The Reality Of Perception


Sunday January 22nd, 2012 – Fox Lake, IL

There’s a very interesting video on the internet about a world class violinist by the name of Joshua Bell who played a very difficult piece of music on a super expensive violin that was worth $3.5 million in a train station in New York. No passers by recognized him. He got $31 in donations in an hour‘s playing, while tickets to his shows average $100 each.

I remember seeing the video when it first came out, but someone sent it to me again this week and I was reminded of how important perception is – especially in the entertainment game. Talent has never mattered, and the video drove that point home hard. It’s not that a talented person will never make it, it’s just that talent is not the one and only requirement.

It’s not just about talent either. Joe Paterno of Penn State died today of lung cancer, and his perception was that of being revered for decades as a pillar of virtue and a worthy role model for his players to emulate. When the scandal broke about long time assistant coach Jerry Sandusky allegedly having sex with boys on campus, Paterno’s image was stained.

By all I’ve read and heard, JoePa did absolutely nothing to protect the victims of one of the most horrific crimes I can imagine. Even though he eventually got fired as a coach, he still had the blind worship and support of a large number of football fans in Pennsylvania.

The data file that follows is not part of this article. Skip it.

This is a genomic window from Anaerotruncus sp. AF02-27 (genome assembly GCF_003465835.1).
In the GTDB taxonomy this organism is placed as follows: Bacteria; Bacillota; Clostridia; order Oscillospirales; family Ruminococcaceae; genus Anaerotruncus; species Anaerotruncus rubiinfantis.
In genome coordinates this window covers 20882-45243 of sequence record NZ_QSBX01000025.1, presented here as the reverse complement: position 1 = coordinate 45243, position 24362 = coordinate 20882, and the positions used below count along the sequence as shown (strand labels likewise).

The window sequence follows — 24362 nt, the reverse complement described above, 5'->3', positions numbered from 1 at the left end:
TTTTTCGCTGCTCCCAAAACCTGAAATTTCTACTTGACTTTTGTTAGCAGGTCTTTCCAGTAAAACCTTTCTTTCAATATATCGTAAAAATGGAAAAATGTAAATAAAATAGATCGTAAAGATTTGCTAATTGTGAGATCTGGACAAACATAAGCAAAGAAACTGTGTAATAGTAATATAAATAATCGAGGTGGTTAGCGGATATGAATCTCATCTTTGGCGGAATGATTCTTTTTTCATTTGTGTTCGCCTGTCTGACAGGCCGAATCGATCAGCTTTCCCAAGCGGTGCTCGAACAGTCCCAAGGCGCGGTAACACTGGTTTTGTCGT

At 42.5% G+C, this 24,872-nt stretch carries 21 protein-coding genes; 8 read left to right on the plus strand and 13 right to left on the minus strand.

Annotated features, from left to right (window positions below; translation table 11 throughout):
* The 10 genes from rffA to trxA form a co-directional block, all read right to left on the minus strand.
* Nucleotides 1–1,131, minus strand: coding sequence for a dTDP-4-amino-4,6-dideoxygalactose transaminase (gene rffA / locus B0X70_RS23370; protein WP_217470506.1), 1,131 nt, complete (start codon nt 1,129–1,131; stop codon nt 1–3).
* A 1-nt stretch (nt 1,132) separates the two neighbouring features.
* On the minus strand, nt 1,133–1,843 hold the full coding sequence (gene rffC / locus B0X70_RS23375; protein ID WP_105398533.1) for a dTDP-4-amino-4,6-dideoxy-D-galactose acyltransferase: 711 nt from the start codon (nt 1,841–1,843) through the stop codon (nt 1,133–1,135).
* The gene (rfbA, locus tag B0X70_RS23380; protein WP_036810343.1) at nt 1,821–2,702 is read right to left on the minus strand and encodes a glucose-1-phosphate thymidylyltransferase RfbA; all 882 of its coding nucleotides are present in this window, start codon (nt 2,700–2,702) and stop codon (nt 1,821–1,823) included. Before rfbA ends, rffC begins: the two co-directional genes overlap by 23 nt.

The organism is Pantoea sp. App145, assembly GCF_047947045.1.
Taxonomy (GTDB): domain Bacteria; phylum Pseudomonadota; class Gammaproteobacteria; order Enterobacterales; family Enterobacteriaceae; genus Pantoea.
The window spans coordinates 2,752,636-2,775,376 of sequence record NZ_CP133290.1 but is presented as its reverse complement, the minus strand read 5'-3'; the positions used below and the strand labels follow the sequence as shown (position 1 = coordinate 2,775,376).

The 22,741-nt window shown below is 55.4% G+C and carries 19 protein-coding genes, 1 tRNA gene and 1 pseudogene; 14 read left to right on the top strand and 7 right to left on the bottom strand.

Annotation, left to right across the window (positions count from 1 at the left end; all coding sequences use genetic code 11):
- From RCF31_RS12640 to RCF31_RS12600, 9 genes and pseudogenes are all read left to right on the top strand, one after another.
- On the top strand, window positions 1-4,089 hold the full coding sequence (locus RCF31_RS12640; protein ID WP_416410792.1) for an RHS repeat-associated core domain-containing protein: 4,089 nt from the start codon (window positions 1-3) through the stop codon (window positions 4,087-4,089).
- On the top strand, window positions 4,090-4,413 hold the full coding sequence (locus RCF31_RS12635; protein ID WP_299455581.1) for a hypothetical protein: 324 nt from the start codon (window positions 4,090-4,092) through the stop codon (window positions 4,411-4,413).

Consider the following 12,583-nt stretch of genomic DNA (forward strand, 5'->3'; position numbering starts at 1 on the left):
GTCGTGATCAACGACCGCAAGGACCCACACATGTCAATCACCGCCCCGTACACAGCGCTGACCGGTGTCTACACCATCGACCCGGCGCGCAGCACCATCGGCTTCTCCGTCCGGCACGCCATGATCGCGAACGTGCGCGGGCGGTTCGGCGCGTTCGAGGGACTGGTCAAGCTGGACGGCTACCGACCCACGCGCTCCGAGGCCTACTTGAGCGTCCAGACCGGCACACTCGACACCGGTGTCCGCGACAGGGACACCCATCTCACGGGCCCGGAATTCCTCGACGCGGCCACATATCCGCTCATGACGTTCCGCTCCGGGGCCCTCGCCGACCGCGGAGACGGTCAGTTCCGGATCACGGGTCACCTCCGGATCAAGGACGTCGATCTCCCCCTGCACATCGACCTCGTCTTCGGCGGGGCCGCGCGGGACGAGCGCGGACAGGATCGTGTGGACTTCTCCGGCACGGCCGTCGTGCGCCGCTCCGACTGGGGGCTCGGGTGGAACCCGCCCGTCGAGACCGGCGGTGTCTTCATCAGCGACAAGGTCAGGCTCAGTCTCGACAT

They couldn’t imagine getting rid of the living legend, even if what he did was about as wrong as it gets. He was perceived as an icon, and the truth didn’t matter. There are other examples too numerous to count, as well as hypothetical situations. What if someone like Hitler or Bin Laden had helped little old ladies across the street? Would it redeem them?

Of course not. Their perception was that of being evil, and deservedly so. They had way too much bad energy attached to their names to let one little good thing sway the opinion in the other direction. Reputation can go a long way in how the public views somebody.

Brett Favre is a shining example of how someone’s public perception can change from icon to ex con in a short period of time. He was the king of Wisconsin for at least a dozen years, and when he left his fans were up in arms. Then, when he pulled his little Viqueens stunt, he turned to the dark side faster than Darth Vader’s cape. His perception changed.

Perception isn’t always reality, but it might as well be. Ozzy Osbourne may have bitten the head off of a bat, and maybe he didn’t. Does it matter? Everyone has heard that story. Did Richard Gere and a gerbil ever hook up for a well publicized weekend rendezvous?

Again, it’s not important if it actually happened or not. A lot of people THINK it did, so that’s all that’s necessary. That gerbil could pass a lie detector test and it wouldn’t change a thing in the public’s mind. The perception is there that it happened, good luck changing that. I was thinking today about what my perception is, and I’m not really sure. I hope I’m perceived as a good person, and I try to be one. Unfortunately, that’s not all that important as far as business goes. ‘Nice’ won’t get a person paid. It’s the ability to sell some tickets.

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